Dec 7, 2013
The Dictionary of the Global War on You (GWOY)
Posted on Jul 3, 2013
By Tom Engelhardt, TomDispatch
Source: Someone who tells a journalist what no one, other than the NSA, the CIA, the Defense Intelligence Agency, the FBI, the Department of Homeland Security, and similar outfits, should know (see “secret”). Such a source will be hunted down and prosecuted to the full extent of the law—or beyond (see “Espionage Act”). Fortunately, as Associated Press president Gary Pruitt recently pointed out, thanks to diligent government action, sources are drying up. (“Some of our longtime trusted sources have become nervous and anxious about talking to us, even on stories that aren’t about national security. And in some cases, government employees that we once checked in with regularly will no longer speak to us by phone, and some are reluctant to meet in person.”) Someday, they may no longer exist. When an unnamed administration official offers information privately to a journalist, however, he or she is not a source—just too humble to take credit for feeding us crucial information needed to understand the complex world we live in.
Blood: This is what leakers have on their hands. A leak, embarrassing the national security state, endangers careers (bloody enough) and, by definition, American lives. Thus, Bradley Manning, in releasing classified State Department and U.S. military documents to WikiLeaks, and Edward Snowden, in releasing NSA secrets to the Guardian, the Washington Post, the South China Morning Post, and Der Spiegel have blood on their hands. We know this because top U.S. officials have told us so. Note that it does not matter if no deaths or physical injuries can directly be traced to or attributed to their actions. This is, however, a phrase with very specific and limited application. American political and military officials who launch aggressive wars, allow torture, kidnapping, and abuse, run drone assassination programs, and the like do not have blood on their hands. It is well known that they are bloodless.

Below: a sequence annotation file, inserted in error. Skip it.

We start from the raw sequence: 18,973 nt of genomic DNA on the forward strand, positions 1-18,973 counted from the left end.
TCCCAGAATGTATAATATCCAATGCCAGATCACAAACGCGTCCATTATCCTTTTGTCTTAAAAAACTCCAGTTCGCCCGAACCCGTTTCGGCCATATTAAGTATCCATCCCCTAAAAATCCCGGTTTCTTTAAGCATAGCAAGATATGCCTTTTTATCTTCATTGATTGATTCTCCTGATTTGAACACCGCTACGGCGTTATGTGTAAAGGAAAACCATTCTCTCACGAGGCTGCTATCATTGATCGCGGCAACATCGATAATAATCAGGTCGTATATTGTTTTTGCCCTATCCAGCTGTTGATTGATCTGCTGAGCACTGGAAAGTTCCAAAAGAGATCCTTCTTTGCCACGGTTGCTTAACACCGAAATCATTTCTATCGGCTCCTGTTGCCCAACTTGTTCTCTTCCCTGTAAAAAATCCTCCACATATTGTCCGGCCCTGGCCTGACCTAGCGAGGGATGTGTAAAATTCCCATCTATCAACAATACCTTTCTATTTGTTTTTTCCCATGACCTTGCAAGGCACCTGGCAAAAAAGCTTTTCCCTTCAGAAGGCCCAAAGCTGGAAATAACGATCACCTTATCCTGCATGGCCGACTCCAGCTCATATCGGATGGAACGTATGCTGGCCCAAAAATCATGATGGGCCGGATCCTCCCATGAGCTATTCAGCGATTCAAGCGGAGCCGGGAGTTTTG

Insider Threat Program: The name of an Obama administration initiative to promote patriotism inside the government. Its goal is to encourage federal employees to become more patriotic by picking up on clues that potentially traitorous co-workers might consider leaking classified information to the enemy (see “journalist”). Government managers, again to promote love of country, are encouraged to crack down on any employees who are found not to have been patriotic enough to report their suspicions about said co-workers. (Words never to be associated with this program: informer, rat, or fink.)
Patriot: Americans are by nature “patriots.” If they love their country too well like (to take but one example) former Vice President Dick Cheney, they are “super-patriots.” Both of these are good things. Foreigners cannot be patriots. If they exhibit an unseemly love of country, they are “nationalists.” If that love goes beyond all bounds, they are “ultra-nationalists.” These are both bad things.
Trust: What you should have in the national security state and the president to do the right thing, no matter how much power they accrue, how many secrets of yours or anybody else’s they gather, or what other temptations might exist. Americans can make mistakes, but by their nature (see “patriots”), with the exception of whistleblowers, they can never mean to do wrong (unlike the Chinese, the Russians, etc.). As the president has pointed out, “Every member of Congress has been briefed on [NSA’s] telephone program and the intelligence committees have been briefed on the Internet program, with both approved and reauthorized by bipartisan committees since 2006… If people don’t trust Congress and the judiciary then I think we are going to have some problems here.”
Truth: The most important thing on Earth, hence generally classified. It is something that cannot be spoken by national security officials in open session before Congress without putting the American people in danger. As Director of National Intelligence James Clapper has made clear, however, any official offering such public testimony can at least endeavor to speak in “the least untruthful manner” possible; that is, in the nearest approximation of truth that remains unclassified in the post-9/11 era.
1 2 3 4 NEXT PAGE >>>
Previous item: More Storms, More Heat Says World Meteorological Association
New and Improved Comments